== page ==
by Jessica Schiff
figures by Sarah Dendy
Climate change is impacting every region in the United States, fueling more intense natural disasters. It is hard to ignore the number of people leaving their homes due to either sudden events, like wildfires, or gradual climate-related changes, like sea level rise. In 2020, the Internal Displacement Monitoring Centre (iDMC) reported 1,719,000 new displacements and registered 126,000 internally displaced residents (people who are forced to leave their home but stay within their home country) in the U.S. because of natural disasters, most notably hurricanes and wildfires. Climate change-related disruptions are also economically devastating, causing billions of dollars of damage each year, with some estimates suggesting that by 2100 climate change will cost the U.S. 3% of its gross domestic product; in the past five years alone, the United States has already lost $500 billion due to climate change.
Not only are people losing their homes and money, studies indicate that over 2,000 people each year could die from climate related injuries if global temperatures increase by 2°C (~3.6°F). Furthermore, people being forced from their homes, they are also losing their jobs, the ability to grow and harvest food, and the ability to experience wild landscapes and nature.
The gravity of this climate crisis was highlighted at last year’s UN Climate Change Conference, COP26, which brought scientists, world leaders, young climate activists such as Greta Thunberg, and indigenous voices together to share strong messages underscoring the critical state of the climate crisis and the urgency for action. While nations agreed to take new measures to reduce their impacts on the environment and slow the warming of the planet, such as with the methane pledge where more than 100 countries agreed to reduce methane emissions by 2030, there is a lack of confidence that these efforts will be sufficient. Moreover, greenwashing, the practice in which an organization gives a positive, sustainable, public image to practices that are environmentally damaging, limits the benefits of environmental measures. Impacts of climate change are particularly concerning when a country’s population does not worry about the climate crisis or believe that the changes occurring will impact them; in the United States, for example, where climate change is actively impacting daily lives, only 63% of US adults are worried about global warming. Furthermore, only 43% of American adults believe global warming will harm them personally. This statistic is shocking, especially given the widespread impacts climate change is having on the United States.
Climate Change in the United States: Who is being impacted?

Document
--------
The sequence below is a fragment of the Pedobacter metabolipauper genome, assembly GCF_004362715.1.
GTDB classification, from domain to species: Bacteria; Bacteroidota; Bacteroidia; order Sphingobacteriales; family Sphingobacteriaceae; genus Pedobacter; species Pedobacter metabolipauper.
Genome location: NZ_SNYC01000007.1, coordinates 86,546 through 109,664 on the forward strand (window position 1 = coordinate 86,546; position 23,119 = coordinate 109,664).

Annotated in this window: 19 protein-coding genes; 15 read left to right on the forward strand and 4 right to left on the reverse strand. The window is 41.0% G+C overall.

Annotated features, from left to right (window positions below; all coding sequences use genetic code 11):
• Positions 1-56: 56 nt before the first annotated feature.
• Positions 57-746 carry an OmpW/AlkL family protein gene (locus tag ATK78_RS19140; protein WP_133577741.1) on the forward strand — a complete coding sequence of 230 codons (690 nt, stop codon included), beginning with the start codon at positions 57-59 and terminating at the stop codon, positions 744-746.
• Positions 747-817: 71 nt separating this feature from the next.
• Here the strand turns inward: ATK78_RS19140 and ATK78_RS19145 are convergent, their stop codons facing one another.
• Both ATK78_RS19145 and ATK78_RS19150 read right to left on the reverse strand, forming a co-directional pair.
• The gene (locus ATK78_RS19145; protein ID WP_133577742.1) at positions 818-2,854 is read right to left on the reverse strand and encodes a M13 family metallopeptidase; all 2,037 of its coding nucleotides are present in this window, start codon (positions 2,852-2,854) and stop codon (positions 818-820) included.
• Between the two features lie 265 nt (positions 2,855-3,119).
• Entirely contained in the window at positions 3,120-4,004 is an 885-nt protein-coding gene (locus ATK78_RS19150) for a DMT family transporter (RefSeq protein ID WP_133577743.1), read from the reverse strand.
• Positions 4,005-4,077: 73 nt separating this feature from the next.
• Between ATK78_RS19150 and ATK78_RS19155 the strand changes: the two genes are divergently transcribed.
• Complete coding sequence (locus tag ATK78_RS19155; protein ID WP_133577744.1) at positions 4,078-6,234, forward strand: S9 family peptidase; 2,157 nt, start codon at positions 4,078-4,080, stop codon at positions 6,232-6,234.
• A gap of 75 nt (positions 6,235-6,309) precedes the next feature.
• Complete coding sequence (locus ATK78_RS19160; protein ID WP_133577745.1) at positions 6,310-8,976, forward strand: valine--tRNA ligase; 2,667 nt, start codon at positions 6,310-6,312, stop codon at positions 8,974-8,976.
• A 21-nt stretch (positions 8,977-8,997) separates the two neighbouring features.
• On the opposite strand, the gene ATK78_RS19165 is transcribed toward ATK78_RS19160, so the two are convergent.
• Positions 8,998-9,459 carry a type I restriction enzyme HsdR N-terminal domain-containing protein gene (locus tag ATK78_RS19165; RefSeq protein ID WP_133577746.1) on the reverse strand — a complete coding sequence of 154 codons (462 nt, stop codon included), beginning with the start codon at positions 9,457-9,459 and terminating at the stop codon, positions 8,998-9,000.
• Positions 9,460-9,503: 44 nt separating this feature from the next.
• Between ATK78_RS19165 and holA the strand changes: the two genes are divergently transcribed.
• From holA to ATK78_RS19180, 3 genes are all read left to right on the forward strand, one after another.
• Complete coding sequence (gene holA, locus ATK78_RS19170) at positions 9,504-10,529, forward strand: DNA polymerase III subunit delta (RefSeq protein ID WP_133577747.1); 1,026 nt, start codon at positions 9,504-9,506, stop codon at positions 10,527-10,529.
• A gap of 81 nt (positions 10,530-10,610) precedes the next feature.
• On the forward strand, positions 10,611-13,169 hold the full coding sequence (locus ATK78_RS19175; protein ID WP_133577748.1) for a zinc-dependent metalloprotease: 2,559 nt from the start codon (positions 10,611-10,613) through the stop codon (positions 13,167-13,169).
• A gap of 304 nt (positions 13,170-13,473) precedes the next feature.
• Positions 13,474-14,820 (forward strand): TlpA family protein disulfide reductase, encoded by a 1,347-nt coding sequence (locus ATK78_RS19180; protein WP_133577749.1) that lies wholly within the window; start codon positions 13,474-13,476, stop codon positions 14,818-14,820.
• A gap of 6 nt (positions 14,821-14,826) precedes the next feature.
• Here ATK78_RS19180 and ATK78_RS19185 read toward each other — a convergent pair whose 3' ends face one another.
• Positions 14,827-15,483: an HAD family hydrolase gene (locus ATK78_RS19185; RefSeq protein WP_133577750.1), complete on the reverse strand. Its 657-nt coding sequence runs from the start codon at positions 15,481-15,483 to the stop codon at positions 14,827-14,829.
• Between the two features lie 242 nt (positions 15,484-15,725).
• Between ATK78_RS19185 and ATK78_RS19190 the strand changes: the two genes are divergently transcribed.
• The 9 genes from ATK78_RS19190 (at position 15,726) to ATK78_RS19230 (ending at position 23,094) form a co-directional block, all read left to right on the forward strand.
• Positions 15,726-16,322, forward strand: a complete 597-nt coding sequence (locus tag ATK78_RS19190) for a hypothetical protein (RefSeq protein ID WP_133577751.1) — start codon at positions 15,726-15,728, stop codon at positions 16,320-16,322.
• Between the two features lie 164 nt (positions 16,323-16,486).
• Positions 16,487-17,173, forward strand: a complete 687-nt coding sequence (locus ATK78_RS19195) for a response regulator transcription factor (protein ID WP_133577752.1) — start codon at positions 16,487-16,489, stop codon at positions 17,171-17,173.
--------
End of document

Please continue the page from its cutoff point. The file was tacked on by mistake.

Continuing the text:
Wildfires and California Residents
Residents of California are losing their homes and properties to fires, with the largest ever recorded wildfire in California occurring in 2020. In fact, seven of the ten most destructive wildfires in California history occurred in the past 10 years, resulting in mass displacement, with over 53,000 people being displaced by the August 2020 wildfires alone. Prior to 2020, the most destructive wildfire outbreaks in the US occurred in 2018, displacing over 354,000 people and accounting for 30% of all recorded internal displacements in 2018. Since the 1970s, climate change has resulted in drier vegetation due to higher temperatures and droughts, causing a five-fold increase in land prone to wildfires in California. As global temperature continues to warm, larger and more intense fires will occur, potentially displacing hundreds of thousands of people and causing notable economic damage. In 2018 alone, the California wildfires resulted in $148.5 billion of damages. The health of California residents is also at risk, as smoke from the wildfires significantly reduces air quality, causing irritation of the eyes and throat and, when inhaled, entering the bloodstream and causing inflammation, chest tightness, and wheezing.
Farmers in the Midwest
Climate change is also causing a rise in temperatures and shifts in rain patterns, resulting in drought or flooding — both disastrous for crop yields. This is causing farmers in the Midwest United States to lose their crops, particularly corn, due to unpredictable weather patterns, forcing them to reconsider their agricultural future. Agriculture relies on consistent weather conditions from year-to-year, as the crop growing season is dependent on certain temperatures and precipitation at different stages of plant development. Just a 0.8 °C increase in temperature over the next 30 years could lead to a 2-3% yield decrease in the U.S. corn belt, equating to a significant decrease in food productivity, as the US corn belt provides one-third of the world’s supply of corn. In 2019, the U.S. Department of Agriculture reported that 19.4 million acres of cropland were left unplanted due to inclement weather, mainly increased flooding. Loss of crop yields and revenue, coupled with an inability to adapt to climate change, has led to 14% of midwestern farmers planning to quit farming.
New England Fishermen